Effects of Aspirin on Diving

If you take aspirin everyday, what will be the impact on a diver’s risk of decompression sickness? Two DAN doctors answered a common question and provided their best advice.

A spilled bottle of aspirin lies on top of some medical charts

Caissons, Compressed-Air Work and Deep Tunneling

Do you know how underground tunnels are made? The working spaces, or caissons, are pressurized with compress air. But in the 19th century, many laborers had an unexplained illness after returning to atmospheric pressure.

An old photo of workers building tunnels and bridges


Conch snails are remarkable creatures with a set of eyes, a nose (sort of), a mouth and one foot. And because they’re slow, conches are commonly picked up and are a considered a delicacy in some regions.

A queen conch peers out of its shell.

Distracted While Diving

It can be easy to lose sight of depth, time and gas supply when you’re in search of the perfect image. Stay alert — don’t compromise your safety for the sake of a photograph.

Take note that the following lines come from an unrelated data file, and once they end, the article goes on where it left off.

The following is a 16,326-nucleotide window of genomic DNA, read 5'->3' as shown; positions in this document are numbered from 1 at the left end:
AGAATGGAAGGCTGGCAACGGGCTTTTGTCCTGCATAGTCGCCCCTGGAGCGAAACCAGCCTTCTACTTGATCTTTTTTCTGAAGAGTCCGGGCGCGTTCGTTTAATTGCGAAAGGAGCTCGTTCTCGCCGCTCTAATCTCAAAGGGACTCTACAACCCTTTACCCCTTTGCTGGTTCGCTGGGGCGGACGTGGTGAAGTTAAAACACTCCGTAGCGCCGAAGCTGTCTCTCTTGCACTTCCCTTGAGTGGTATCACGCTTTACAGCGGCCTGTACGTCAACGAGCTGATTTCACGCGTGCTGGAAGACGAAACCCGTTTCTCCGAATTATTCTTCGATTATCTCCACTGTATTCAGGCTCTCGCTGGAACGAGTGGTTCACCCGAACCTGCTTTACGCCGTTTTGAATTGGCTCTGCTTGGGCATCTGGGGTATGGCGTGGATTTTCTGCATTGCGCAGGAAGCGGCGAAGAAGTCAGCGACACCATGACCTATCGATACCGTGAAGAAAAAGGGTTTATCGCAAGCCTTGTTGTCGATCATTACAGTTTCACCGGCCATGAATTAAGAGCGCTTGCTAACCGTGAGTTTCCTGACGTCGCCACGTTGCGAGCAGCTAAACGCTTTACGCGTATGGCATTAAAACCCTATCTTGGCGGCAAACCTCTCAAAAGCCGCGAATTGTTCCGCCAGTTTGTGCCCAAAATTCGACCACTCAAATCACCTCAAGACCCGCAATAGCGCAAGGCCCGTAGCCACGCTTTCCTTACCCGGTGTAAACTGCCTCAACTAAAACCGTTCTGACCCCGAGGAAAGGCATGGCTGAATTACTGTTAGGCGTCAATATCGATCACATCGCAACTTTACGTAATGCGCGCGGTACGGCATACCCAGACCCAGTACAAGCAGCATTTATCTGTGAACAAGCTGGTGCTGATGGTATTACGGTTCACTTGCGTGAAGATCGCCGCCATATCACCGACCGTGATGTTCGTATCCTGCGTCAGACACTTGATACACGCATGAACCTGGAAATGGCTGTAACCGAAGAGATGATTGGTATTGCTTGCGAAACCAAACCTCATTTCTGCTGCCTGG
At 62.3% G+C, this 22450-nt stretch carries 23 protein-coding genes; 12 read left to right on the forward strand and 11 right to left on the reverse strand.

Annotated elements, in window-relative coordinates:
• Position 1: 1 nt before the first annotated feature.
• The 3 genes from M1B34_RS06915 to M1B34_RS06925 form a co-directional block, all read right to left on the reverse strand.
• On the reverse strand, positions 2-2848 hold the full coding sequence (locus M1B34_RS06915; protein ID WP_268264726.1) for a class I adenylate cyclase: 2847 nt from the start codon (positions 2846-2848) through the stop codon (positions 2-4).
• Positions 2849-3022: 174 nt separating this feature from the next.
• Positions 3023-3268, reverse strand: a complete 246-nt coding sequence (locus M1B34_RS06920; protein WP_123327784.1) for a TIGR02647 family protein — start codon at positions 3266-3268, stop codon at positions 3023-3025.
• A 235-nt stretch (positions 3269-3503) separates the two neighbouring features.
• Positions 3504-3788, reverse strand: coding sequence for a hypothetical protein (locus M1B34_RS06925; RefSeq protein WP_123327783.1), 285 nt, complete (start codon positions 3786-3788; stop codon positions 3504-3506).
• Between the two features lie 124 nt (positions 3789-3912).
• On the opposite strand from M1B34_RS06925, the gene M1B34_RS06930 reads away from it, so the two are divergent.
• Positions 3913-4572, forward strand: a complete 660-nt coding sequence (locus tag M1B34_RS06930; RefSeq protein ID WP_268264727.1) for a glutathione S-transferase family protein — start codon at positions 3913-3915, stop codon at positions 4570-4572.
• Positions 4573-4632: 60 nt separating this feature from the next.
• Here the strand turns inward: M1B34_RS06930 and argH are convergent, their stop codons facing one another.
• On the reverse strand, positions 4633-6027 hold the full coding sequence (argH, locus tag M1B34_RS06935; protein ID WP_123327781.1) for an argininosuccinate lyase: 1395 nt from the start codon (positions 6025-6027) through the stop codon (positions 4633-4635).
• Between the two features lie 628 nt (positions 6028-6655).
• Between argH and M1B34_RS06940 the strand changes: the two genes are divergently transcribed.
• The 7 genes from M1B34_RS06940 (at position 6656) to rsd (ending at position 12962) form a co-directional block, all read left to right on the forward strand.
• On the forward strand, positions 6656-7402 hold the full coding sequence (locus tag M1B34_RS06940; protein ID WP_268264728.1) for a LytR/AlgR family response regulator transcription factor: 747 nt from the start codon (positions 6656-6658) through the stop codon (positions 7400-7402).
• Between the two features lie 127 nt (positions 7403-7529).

A diver swims overhead holding a camera

Differentiating Coral Bleaching and Coral Mortality

Corals bleach, or turn white, when their symbiotic algae are expelled from the corals’ tissues due to stressors such as excessively warm water. Bleached corals can and do recover when favorable conditions resume.

A stark white coral is nestled in a bed of other corals

Night Drifters

Recent studies have shown larval fishes to be strong swimmers with sophisticated instincts for remaining in local waters. But exactly where they go between spawning and settlement remains a mystery.

Larval moray eel

Head Injuries and Diving

If you have a history of head injuries, it may impact your ability to dive. Our experts answer questions pertaining to head injuries.

A woman holds her head. Her head is injured.

Invisible Crystals

Polymorphic crystallization inside hoses has recently emerged as a hazard divers should be aware of. Be sure to replace old hoses, limit hoses’ exposure to high temperatures, and follow manufacturers’ maintenance recommendations.

A new black hose is being held

Asking the Right Questions

Ingrid Eftedal, Ph.D., studies the genetic and molecular mechanisms involved in the body’s responses to diving. Eftedal’s diverse background includes work in molecular biology, forensic genetics, civil engineering, biophysics and medical technology.

Ingrid Eftedal, Ph.D., stands beside a small hyperbaric chamber used for animal studies.